Design sprints encourage people to collaborate, experiment and see previously hidden connections. It helps people interpret a problem in a personal and creative way so that they can devise different ways of seeing things and judge the best possible solution. It’s about addressing the biggest issues businesses are facing right now. I’ve discovered that people frequently haven’t really had conversations like this before.
What’s your background and experience?
In the U.K, I was a stage, radio and video performer in the ’80s. I’ve also worked my way up the ranks from temp to the manager in a telecommunications company. In my varied roles, I learnt about office and people management and I’ve always enjoyed interacting with people.
In NZ, I’ve been a part of a business improvement team with local government. Here, I helped design human-centric solutions, in what can be a difficult sector. I’ve also delivered leadership training to NZ’s uniformed services. In these traditionally command and control type organisations, I’ve helped people explore and develop their soft skills, by asking questions like, “What does empathy or intergenerational support look like?” or “How can we embrace diversity and be supportive of all our staff?”
What kind of feedback do you get from participants of your sprints?
Most find design sprints to be energetic and engaging – an interesting way of tackling real problems with creativity and collaboration. They like the volume, tone and spacing of the delivery. They learn that innovation and development is not about hierarchy or a few key specialists, but rather a culture that can be fostered and embedded within an organisation. Innovation is about focusing on the audience and not the performance, and not being afraid to challenge existing processes in a positive manner.
When’s a good time for people to get in touch with you?
Anytime they’re unsure of what to do next or would like to view problems, challenges and opportunities in a new light and through a different lens. Sometimes I’ve been brought in early and others I’ve been brought in late – either way, a sprint has frequently been invaluable in helping teams resolve big issues. It sounds clichéd that a crisis can bring out the best in people. But I’ve witnessed that, when the rubber hits the road, it provides an opportunity for people to perform in an exemplary fashion that the constraints of business won’t normally allow.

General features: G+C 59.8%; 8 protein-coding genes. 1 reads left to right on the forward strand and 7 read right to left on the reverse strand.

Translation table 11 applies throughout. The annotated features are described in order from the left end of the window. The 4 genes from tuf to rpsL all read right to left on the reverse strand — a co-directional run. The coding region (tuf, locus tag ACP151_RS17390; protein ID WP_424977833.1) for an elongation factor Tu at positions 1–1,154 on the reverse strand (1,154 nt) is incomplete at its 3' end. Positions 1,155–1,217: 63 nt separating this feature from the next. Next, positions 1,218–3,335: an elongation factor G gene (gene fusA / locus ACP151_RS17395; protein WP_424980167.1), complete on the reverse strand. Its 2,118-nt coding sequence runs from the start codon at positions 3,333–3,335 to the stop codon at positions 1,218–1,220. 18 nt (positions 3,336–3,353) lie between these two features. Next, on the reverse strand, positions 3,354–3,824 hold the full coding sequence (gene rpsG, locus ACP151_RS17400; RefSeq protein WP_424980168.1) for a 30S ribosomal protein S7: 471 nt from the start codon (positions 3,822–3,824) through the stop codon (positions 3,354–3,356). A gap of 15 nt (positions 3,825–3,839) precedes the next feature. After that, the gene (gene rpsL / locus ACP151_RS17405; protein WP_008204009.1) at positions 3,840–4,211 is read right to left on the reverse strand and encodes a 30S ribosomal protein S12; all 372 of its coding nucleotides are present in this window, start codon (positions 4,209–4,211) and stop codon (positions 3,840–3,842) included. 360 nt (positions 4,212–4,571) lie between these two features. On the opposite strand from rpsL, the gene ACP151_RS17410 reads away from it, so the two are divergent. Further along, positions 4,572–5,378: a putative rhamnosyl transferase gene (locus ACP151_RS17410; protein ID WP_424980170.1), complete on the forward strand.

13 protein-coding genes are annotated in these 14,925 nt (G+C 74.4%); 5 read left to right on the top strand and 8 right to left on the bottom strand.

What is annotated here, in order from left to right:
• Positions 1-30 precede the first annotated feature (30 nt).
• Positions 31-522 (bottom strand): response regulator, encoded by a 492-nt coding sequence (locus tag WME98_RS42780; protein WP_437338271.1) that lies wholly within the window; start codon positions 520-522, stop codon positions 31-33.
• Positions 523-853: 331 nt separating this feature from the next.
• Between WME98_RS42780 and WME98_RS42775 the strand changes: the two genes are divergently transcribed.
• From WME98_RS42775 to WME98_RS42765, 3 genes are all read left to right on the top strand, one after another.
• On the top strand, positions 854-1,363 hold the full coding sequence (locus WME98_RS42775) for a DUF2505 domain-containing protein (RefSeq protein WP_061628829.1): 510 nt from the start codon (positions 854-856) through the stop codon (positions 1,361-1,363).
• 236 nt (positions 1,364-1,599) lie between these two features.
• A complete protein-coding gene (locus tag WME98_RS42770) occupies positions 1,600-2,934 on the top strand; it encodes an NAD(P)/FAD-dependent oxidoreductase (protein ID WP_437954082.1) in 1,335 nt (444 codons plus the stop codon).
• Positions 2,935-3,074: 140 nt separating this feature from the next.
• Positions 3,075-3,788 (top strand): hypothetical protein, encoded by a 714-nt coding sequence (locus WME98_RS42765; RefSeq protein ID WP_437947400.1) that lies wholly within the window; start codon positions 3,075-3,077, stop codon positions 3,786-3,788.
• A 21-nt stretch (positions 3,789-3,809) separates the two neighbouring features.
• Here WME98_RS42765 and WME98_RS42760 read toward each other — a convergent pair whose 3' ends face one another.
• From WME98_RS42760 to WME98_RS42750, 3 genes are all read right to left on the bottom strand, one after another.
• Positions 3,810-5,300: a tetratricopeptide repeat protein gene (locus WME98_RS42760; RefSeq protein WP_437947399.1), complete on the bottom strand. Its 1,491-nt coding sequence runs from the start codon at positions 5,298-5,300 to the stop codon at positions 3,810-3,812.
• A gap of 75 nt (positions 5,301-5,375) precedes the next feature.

What are you currently working on?
I’m working on a visual handbook for leaders, sharing the diagrams and pictures I have found useful in explaining concepts and ideas to leaders and teams over the years.
What do you enjoy doing outside of work?
I write short stories and poetry. I enjoy what you can do with words and have fun with wordplay and puns. When I have time, I enjoy writing long-form letters. This is a skill that has many benefits to the writer and the receiver and, these days, we often miss out on.
Who is your ideal client?
I am always keen to work with people and organisations who genuinely want to change. They may have a bunch of problems or challenges that they don’t know how to manage or get past. I also like working with people who are keen to understand how to involve their teams in creating solutions and who want to empower their people to have authorship as well as ownership of their work.
I want to help those who get excited about looking at alternative ways of doing things; people who have the courage and the creativity to experiment, take a punt and not be afraid of making mistakes; people who are honest about what they’re trying to achieve; people who see the value in soft skills like compassion and communication; people who want to demolish barriers, so that everyone is free to engage and contribute.